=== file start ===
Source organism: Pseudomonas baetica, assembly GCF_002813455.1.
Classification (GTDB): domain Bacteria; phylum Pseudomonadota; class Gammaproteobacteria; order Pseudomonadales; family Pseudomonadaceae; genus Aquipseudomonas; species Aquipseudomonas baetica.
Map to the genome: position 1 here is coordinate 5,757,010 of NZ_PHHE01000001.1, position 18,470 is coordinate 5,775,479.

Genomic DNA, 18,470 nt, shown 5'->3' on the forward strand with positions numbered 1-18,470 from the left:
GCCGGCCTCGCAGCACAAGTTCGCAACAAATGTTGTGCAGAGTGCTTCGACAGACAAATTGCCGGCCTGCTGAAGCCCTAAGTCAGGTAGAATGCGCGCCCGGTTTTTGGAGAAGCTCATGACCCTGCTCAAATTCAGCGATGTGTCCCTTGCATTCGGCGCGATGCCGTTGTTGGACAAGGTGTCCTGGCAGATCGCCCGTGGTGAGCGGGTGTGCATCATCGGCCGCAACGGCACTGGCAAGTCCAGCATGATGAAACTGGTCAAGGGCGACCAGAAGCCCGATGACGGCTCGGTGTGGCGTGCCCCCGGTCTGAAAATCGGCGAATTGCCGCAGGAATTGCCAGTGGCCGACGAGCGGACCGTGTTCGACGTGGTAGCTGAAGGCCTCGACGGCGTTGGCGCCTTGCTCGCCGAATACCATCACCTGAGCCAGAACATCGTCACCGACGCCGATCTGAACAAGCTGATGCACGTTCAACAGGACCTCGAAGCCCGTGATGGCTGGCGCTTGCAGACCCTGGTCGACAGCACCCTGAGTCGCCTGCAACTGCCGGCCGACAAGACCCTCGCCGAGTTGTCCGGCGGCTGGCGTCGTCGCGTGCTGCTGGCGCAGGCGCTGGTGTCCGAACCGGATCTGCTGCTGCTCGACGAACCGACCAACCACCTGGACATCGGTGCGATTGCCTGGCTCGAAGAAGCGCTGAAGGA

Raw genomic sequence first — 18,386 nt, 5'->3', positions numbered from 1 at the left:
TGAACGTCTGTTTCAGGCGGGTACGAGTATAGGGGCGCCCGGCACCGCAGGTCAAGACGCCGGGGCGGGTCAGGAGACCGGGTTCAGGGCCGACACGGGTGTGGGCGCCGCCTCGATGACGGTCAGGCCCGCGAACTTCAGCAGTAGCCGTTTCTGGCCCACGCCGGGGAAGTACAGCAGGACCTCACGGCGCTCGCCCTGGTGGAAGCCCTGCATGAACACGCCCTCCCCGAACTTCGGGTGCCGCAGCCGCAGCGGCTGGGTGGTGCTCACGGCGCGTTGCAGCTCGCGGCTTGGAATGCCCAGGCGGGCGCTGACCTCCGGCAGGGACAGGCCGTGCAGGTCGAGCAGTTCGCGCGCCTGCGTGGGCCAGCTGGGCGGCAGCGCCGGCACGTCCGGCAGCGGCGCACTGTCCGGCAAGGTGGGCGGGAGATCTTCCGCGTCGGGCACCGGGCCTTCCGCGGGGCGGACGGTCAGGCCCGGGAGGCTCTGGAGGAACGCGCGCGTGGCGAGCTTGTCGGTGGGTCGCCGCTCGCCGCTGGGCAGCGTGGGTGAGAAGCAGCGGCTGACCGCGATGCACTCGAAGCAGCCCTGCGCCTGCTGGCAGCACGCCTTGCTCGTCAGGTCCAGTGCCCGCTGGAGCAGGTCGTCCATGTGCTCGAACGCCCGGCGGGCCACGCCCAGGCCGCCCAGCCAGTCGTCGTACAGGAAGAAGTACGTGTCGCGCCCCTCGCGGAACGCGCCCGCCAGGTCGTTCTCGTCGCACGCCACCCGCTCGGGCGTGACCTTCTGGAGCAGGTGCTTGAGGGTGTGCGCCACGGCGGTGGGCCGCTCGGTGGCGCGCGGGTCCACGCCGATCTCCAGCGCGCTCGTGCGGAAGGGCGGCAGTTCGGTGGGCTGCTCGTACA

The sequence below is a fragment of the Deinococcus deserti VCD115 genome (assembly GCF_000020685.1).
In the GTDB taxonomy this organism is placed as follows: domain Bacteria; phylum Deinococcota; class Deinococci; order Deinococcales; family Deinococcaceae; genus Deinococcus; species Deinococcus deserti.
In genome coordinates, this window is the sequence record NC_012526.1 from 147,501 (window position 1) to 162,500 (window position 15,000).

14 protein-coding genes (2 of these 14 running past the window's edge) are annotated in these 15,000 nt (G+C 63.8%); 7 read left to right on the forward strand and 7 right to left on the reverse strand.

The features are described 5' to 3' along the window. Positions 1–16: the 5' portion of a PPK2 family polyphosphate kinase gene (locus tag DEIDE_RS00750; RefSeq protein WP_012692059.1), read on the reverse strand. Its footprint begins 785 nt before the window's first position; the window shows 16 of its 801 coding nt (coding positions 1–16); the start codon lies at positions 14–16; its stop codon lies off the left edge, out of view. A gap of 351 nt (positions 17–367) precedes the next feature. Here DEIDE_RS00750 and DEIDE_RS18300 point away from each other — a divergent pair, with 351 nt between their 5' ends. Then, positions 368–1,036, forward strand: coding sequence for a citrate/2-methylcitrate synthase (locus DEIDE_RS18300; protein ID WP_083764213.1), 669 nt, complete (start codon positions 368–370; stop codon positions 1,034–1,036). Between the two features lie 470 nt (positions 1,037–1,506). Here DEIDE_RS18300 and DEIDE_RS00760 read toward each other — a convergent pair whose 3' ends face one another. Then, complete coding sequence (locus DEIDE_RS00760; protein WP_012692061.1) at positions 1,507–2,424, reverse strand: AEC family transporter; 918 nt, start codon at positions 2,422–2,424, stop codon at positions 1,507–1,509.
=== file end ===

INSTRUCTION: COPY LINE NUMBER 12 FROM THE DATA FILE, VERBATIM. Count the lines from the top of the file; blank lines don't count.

The features are described 5' to 3' along the window. Positions 1–16: the 5' portion of a PPK2 family polyphosphate kinase gene (locus tag DEIDE_RS00750; RefSeq protein WP_012692059.1), read on the reverse strand. Its footprint begins 785 nt before the window's first position; the window shows 16 of its 801 coding nt (coding positions 1–16); the start codon lies at positions 14–16; its stop codon lies off the left edge, out of view. A gap of 351 nt (positions 17–367) precedes the next feature. Here DEIDE_RS00750 and DEIDE_RS18300 point away from each other — a divergent pair, with 351 nt between their 5' ends. Then, positions 368–1,036, forward strand: coding sequence for a citrate/2-methylcitrate synthase (locus DEIDE_RS18300; protein ID WP_083764213.1), 669 nt, complete (start codon positions 368–370; stop codon positions 1,034–1,036). Between the two features lie 470 nt (positions 1,037–1,506). Here DEIDE_RS18300 and DEIDE_RS00760 read toward each other — a convergent pair whose 3' ends face one another. Then, complete coding sequence (locus DEIDE_RS00760; protein WP_012692061.1) at positions 1,507–2,424, reverse strand: AEC family transporter; 918 nt, start codon at positions 2,422–2,424, stop codon at positions 1,507–1,509.